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COA says town didn't defame employee after audit

February 29, 2016
Scott Roberts
The Indiana Court of Appeals reversed a decision denying a town summary judgment after a former employee claimed defamatory damages when the town fired her after completing an audit.
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COA affirms man not entitled to overtime pay

February 29, 2016
Scott Roberts
The Indiana Court of Appeals affirmed a man was not entitled to overtime pay because his contract specified as such during his employment.
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COA: Man should have met with state public defender’s office

February 29, 2016
Scott Roberts
The Indiana Court of Appeals reversed the grant of the state’s motion for summary denial of man’s request for post-conviction relief because his case was not forwarded to the State Public Defender’s Office.
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Court says children were endangered by public intoxication

February 29, 2016
Scott Roberts
The Indiana Court of Appeals affirmed a man’s conviction of public intoxication that endangers a person after he claimed he did not endanger anyone, despite being drunk and having a bow and arrow by his side.
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  1. What is the one thing the Hoosier legal status quo hates more than a whistleblower? A lawyer whistleblower taking on the system man to man. That must never be rewarded, must always, always, always be punished, lest the whole rotten tree be felled.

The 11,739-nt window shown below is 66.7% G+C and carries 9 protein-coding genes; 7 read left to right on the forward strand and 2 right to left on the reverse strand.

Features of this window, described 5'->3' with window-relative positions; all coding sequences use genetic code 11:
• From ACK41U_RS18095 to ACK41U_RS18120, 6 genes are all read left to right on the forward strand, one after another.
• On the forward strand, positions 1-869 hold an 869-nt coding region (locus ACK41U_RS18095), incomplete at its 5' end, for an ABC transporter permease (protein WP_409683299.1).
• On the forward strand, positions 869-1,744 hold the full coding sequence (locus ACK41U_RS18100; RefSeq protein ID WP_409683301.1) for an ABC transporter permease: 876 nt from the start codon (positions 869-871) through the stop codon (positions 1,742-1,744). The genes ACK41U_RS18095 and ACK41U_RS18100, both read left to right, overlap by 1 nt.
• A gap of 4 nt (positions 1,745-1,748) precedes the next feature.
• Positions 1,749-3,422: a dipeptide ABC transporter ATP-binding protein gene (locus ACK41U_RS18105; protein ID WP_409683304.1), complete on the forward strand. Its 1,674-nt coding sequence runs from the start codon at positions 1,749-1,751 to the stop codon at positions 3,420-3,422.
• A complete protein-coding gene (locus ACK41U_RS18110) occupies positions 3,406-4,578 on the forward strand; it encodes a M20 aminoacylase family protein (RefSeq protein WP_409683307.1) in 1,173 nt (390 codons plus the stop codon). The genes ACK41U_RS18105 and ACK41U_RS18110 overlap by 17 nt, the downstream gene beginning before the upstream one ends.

2. I want to post this to keep this tread alive and hope more of David's former clients might come forward. In my case, this coward of a man represented me from June 2014 for a couple of months before I fired him. I knew something was wrong when he blatantly lied about what he had advised me in my contentious and unfortunate divorce trial. His impact on the proceedings cast a very long shadow and continues to impact me after a lengthy 19 month divorce. I would join a class action suit.

  3. The dispute in LB Indiana regarding lake front property rights is typical of most beach communities along our Great Lakes. Simply put, communication to non owners when visiting the lakefront would be beneficial. The Great Lakes are designated navigational waters (including shorelines). The high-water mark signifies the area one is able to navigate. This means you can walk, run, skip, etc. along the shores. You can't however loiter, camp, sunbath in front of someones property. Informational signs may be helpful to owners and visitors. Our Great Lakes are a treasure that should be enjoyed by all. PS We should all be concerned that the Long Beach, Indiana community is on septic systems.